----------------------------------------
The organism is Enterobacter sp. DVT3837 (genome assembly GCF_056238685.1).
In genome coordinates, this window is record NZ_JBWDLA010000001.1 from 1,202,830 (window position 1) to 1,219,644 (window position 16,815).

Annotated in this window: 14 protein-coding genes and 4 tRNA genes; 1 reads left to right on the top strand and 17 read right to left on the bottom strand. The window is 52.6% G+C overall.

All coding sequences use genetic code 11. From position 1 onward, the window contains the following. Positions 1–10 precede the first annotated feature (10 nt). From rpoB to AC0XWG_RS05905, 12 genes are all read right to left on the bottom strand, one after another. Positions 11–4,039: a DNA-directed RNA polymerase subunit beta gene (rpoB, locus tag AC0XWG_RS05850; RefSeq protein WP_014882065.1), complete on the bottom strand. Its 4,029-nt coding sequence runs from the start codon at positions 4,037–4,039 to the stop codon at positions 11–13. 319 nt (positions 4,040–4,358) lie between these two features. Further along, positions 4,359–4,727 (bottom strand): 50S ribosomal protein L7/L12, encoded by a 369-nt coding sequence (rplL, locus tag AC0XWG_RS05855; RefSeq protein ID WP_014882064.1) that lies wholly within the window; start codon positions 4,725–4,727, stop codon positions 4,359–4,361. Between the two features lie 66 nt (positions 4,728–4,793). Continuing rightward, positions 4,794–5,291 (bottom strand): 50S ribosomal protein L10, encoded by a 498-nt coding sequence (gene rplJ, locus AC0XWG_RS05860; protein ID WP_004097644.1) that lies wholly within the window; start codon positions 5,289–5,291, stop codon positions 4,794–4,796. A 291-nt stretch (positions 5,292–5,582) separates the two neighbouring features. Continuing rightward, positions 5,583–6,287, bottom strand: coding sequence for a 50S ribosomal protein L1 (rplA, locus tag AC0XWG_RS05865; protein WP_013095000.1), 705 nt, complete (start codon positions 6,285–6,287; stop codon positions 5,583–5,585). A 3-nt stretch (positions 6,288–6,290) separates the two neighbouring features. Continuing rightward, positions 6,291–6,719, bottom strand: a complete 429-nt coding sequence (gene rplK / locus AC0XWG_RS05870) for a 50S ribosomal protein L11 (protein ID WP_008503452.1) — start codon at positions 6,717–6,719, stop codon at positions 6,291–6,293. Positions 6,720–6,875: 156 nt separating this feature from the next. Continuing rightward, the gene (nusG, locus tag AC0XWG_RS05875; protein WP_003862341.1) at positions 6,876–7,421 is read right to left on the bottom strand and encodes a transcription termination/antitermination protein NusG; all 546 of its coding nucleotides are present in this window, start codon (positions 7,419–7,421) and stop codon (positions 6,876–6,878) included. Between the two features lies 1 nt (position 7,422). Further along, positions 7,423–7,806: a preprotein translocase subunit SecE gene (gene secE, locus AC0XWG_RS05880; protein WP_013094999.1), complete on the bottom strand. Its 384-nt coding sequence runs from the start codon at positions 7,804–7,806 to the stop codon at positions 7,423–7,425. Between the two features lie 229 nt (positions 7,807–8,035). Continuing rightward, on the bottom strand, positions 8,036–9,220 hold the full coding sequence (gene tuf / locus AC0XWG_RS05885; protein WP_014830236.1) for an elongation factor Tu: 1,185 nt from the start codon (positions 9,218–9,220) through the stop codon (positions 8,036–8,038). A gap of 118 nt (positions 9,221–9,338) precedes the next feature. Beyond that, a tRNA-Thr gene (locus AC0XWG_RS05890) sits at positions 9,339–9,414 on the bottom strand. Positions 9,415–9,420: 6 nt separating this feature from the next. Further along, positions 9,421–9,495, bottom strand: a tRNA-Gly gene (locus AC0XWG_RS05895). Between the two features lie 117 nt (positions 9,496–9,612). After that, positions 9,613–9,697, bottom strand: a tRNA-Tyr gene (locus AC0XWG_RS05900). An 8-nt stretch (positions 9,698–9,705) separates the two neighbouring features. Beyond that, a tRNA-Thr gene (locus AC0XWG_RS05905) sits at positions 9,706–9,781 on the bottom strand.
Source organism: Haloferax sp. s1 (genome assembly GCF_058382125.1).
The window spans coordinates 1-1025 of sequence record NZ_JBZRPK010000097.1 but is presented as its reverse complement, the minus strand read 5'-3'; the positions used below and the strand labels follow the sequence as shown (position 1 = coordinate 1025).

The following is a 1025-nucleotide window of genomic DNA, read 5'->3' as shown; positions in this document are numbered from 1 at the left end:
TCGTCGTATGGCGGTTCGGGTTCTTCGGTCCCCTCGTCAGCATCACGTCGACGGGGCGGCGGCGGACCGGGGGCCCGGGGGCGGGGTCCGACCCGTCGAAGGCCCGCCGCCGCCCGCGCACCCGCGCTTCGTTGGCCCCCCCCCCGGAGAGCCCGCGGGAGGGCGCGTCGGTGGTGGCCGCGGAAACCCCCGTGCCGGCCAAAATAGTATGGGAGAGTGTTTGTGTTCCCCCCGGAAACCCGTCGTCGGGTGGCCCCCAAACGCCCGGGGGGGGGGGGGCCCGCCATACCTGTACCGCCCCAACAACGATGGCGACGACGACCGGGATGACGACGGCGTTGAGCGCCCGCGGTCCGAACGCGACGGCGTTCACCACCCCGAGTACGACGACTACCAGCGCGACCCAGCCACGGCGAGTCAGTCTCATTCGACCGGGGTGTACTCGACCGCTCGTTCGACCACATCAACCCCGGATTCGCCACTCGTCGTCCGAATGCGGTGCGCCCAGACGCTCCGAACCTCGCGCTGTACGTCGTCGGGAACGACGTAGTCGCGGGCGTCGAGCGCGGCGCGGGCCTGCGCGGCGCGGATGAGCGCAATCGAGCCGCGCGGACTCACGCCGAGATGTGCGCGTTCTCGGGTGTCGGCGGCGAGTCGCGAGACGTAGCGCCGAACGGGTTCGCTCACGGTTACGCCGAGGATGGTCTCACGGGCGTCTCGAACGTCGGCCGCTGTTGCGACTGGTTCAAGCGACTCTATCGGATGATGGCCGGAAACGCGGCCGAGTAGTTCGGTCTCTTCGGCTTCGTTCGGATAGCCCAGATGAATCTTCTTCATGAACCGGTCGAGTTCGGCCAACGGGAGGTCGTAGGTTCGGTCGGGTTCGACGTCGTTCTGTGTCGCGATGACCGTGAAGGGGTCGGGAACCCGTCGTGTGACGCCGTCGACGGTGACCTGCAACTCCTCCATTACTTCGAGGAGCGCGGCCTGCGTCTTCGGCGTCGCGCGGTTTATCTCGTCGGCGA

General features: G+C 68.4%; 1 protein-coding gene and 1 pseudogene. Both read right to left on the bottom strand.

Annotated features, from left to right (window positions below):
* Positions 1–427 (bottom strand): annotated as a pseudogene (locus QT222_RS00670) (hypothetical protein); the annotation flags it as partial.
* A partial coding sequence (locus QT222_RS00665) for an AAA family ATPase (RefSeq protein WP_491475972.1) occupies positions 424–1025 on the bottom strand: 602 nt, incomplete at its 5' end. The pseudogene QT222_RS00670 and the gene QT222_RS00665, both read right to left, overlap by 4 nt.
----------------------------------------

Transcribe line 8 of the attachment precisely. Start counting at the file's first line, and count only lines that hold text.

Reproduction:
TCGTCGTATGGCGGTTCGGGTTCTTCGGTCCCCTCGTCAGCATCACGTCGACGGGGCGGCGGCGGACCGGGGGCCCGGGGGCGGGGTCCGACCCGTCGAAGGCCCGCCGCCGCCCGCGCACCCGCGCTTCGTTGGCCCCCCCCCCGGAGAGCCCGCGGGAGGGCGCGTCGGTGGTGGCCGCGGAAACCCCCGTGCCGGCCAAAATAGTATGGGAGAGTGTTTGTGTTCCCCCCGGAAACCCGTCGTCGGGTGGCCCCCAAACGCCCGGGGGGGGGGGGGCCCGCCATACCTGTACCGCCCCAACAACGATGGCGACGACGACCGGGATGACGACGGCGTTGAGCGCCCGCGGTCCGAACGCGACGGCGTTCACCACCCCGAGTACGACGACTACCAGCGCGACCCAGCCACGGCGAGTCAGTCTCATTCGACCGGGGTGTACTCGACCGCTCGTTCGACCACATCAACCCCGGATTCGCCACTCGTCGTCCGAATGCGGTGCGCCCAGACGCTCCGAACCTCGCGCTGTACGTCGTCGGGAACGACGTAGTCGCGGGCGTCGAGCGCGGCGCGGGCCTGCGCGGCGCGGATGAGCGCAATCGAGCCGCGCGGACTCACGCCGAGATGTGCGCGTTCTCGGGTGTCGGCGGCGAGTCGCGAGACGTAGCGCCGAACGGGTTCGCTCACGGTTACGCCGAGGATGGTCTCACGGGCGTCTCGAACGTCGGCCGCTGTTGCGACTGGTTCAAGCGACTCTATCGGATGATGGCCGGAAACGCGGCCGAGTAGTTCGGTCTCTTCGGCTTCGTTCGGATAGCCCAGATGAATCTTCTTCATGAACCGGTCGAGTTCGGCCAACGGGAGGTCGTAGGTTCGGTCGGGTTCGACGTCGTTCTGTGTCGCGATGACCGTGAAGGGGTCGGGAACCCGTCGTGTGACGCCGTCGACGGTGACCTGCAACTCCTCCATTACTTCGAGGAGCGCGGCCTGCGTCTTCGGCGTCGCGCGGTTTATCTCGTCGGCGA